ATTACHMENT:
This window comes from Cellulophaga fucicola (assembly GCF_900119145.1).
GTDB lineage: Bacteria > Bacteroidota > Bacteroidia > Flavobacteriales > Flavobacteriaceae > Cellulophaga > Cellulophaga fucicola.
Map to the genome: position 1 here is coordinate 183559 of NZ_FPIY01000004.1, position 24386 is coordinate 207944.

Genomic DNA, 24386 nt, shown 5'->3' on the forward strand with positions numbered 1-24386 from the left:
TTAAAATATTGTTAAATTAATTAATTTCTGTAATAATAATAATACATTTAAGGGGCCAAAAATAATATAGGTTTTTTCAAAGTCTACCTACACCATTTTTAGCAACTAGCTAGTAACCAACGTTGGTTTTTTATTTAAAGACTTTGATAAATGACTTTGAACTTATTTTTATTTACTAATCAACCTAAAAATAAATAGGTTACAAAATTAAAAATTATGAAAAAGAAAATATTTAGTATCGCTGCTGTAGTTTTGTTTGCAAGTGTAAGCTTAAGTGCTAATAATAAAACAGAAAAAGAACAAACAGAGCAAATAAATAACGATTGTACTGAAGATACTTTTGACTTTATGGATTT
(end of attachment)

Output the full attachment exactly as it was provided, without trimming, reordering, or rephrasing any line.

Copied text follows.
This window comes from Cellulophaga fucicola (assembly GCF_900119145.1).
GTDB lineage: Bacteria > Bacteroidota > Bacteroidia > Flavobacteriales > Flavobacteriaceae > Cellulophaga > Cellulophaga fucicola.
Map to the genome: position 1 here is coordinate 183559 of NZ_FPIY01000004.1, position 24386 is coordinate 207944.

Genomic DNA, 24386 nt, shown 5'->3' on the forward strand with positions numbered 1-24386 from the left:
TTAAAATATTGTTAAATTAATTAATTTCTGTAATAATAATAATACATTTAAGGGGCCAAAAATAATATAGGTTTTTTCAAAGTCTACCTACACCATTTTTAGCAACTAGCTAGTAACCAACGTTGGTTTTTTATTTAAAGACTTTGATAAATGACTTTGAACTTATTTTTATTTACTAATCAACCTAAAAATAAATAGGTTACAAAATTAAAAATTATGAAAAAGAAAATATTTAGTATCGCTGCTGTAGTTTTGTTTGCAAGTGTAAGCTTAAGTGCTAATAATAAAACAGAAAAAGAACAAACAGAGCAAATAAATAACGATTGTACTGAAGATACTTTTGACTTTATGGATTT